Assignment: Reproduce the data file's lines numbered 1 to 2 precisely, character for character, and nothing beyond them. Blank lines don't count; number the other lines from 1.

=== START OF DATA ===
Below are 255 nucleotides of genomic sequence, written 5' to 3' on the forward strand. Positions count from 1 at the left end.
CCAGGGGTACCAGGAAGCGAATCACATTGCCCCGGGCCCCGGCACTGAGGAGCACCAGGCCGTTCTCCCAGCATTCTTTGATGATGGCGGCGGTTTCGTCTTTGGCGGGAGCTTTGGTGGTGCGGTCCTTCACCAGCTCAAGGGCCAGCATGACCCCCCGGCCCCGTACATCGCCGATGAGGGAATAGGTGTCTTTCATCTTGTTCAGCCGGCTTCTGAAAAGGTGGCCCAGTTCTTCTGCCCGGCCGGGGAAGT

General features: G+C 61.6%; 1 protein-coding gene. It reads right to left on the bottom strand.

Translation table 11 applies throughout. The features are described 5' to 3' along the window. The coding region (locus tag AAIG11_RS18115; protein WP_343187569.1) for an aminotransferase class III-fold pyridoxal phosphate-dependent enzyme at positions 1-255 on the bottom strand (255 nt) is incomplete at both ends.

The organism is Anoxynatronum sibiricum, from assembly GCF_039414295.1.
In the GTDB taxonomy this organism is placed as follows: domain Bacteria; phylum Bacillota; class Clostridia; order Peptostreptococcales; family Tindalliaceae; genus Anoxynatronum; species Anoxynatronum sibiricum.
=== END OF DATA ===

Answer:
Below are 255 nucleotides of genomic sequence, written 5' to 3' on the forward strand. Positions count from 1 at the left end.
CCAGGGGTACCAGGAAGCGAATCACATTGCCCCGGGCCCCGGCACTGAGGAGCACCAGGCCGTTCTCCCAGCATTCTTTGATGATGGCGGCGGTTTCGTCTTTGGCGGGAGCTTTGGTGGTGCGGTCCTTCACCAGCTCAAGGGCCAGCATGACCCCCCGGCCCCGTACATCGCCGATGAGGGAATAGGTGTCTTTCATCTTGTTCAGCCGGCTTCTGAAAAGGTGGCCCAGTTCTTCTGCCCGGCCGGGGAAGT